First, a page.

By the day, Google Search also gets an incentive to rank your website above your competitors, resulting in better income. So if you want better results from your website, then you should try getting the Fast Page Label, but it is not required. If your content is better than your competition, you should be able to master the topic without the Fast Page Label By Google.
What if my website doesn’t have the Fast Page label?
If your website isn’t marked “Fast Page” by Google, your website will take a long time to load for most users compared to your competition and other websites. Your page loading times can be slow for various reasons, it could be your hosting server, your website could be misconfigured, or your images could be too heavy. You need to contact your IT professional to resolve this issue.
How do I get the Fast Page Label by Google on the pages of your website?
There is no specific way to get this tag. All you need to do is optimize your website to get better performance on most devices. You can use Google’s analytics tools to better identify the causes of slow loading times.
With “Page Insights” from Google, you can determine average loading times for pages and test your performance. You should first look at your website code and remove any remaining themes or old widgets. You should also consider eliminating high-resolution images and possibly using a compression service. A great way to improve the loading times of your pages is to use dynamic resolution scaling for your website, which will choose the best image size based on the user’s device. This can significantly reduce loading times, potentially giving your website the Fast Page Label from Google.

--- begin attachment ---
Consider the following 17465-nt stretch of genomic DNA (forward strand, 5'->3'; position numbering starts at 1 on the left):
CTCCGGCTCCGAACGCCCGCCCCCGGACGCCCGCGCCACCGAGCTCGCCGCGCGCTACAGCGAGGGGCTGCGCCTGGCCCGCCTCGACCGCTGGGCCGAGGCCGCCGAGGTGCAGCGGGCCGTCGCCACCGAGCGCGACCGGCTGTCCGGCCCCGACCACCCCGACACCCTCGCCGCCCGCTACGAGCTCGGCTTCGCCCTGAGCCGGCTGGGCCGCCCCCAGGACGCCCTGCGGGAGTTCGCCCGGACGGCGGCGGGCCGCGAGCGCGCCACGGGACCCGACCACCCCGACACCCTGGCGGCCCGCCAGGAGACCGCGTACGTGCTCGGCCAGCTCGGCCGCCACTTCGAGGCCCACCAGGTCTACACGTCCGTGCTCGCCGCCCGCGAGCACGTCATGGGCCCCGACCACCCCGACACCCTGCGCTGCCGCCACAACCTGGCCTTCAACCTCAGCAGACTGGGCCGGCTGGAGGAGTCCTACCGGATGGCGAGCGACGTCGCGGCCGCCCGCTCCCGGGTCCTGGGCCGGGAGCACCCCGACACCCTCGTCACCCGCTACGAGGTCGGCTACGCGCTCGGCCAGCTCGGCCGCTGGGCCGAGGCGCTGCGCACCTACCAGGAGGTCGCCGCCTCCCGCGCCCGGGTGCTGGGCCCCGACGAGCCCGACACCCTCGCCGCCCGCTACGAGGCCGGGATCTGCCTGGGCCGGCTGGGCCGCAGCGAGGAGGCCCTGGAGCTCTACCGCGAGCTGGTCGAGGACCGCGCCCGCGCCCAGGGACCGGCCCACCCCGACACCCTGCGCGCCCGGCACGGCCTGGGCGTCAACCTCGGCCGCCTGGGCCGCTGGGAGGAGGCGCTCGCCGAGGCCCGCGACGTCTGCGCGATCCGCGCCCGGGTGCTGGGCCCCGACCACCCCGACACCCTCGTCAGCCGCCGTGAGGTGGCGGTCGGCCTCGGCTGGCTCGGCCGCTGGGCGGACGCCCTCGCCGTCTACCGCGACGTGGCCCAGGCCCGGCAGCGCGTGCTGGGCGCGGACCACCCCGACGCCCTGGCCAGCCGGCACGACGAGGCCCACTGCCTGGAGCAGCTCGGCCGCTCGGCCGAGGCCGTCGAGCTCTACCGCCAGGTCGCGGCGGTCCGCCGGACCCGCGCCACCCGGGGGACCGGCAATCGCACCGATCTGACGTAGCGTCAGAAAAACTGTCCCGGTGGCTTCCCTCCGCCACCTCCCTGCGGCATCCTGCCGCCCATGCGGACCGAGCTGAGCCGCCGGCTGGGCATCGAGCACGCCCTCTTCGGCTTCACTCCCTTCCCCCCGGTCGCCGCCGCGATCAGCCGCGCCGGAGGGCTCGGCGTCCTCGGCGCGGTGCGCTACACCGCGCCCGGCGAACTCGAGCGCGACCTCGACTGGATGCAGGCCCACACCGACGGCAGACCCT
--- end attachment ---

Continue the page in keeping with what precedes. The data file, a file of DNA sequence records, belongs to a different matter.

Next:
What if Google is flagged your website as slow?
If your website is rated as slow by Google, there could be several reasons for your website’s slow loading times. Pages with non-optimized content are the main reason for slow loading times. This can also be caused by loading full resolution images on each page that are bandwidth consuming and take a long time to display. Most users have recovered by now, which results in Google ranking your website lower than others.
Another reason for slow loading times could be your host. If you are using a cheap hosting server, there is a high chance it is using a sub-par configuration with lower bandwidths. This can disrupt your website visitors, which can result in very slow page loading times.
How can you improve your page loading times?
The best way to improve your page load times is to see what is slowing down your website. If you’re an ecommerce user, it can take forever to load uncompressed images of your products, even over a broadband connection.
This can also be caused by unused code in the HTML layout of your website, which can cause errors and thereby increase the loading times of your websites.
Here are some steps you can take to improve your website page load times.
Use Google Page Insights
Google offers you many tools that you can use to maintain your website. Page Insights from Google are a boon for slow websites. You can test individual URLs for specific loading times and even determine the leading causes of slower loading times. This will allow you to identify the underlying problem with your website and fix it as soon as possible.
If you haven’t already, then you should seriously consider compressing the images. While high-resolution images have great visual appeal, you should also be aware that most of the traffic on websites in this era comes from mobile devices. And most mobile devices used by the public cannot display full resolution images to their full extent on small screens. By compressing your images, you can maintain fast loading times without sacrificing the visual appeal of your website. This also helps reduce website bounce rates as users get faster results instead of waiting for the page to load.
Remove unwanted scripts
Most websites use Java and CSS scripts to introduce new interactive features. While great, some of the code can stay on your website even if you remove these plugins. This could be one of the reasons for slow loading times, even on AMP-enabled websites. Google’s Page Insights tool can identify such code, which you can then remove to improve load times.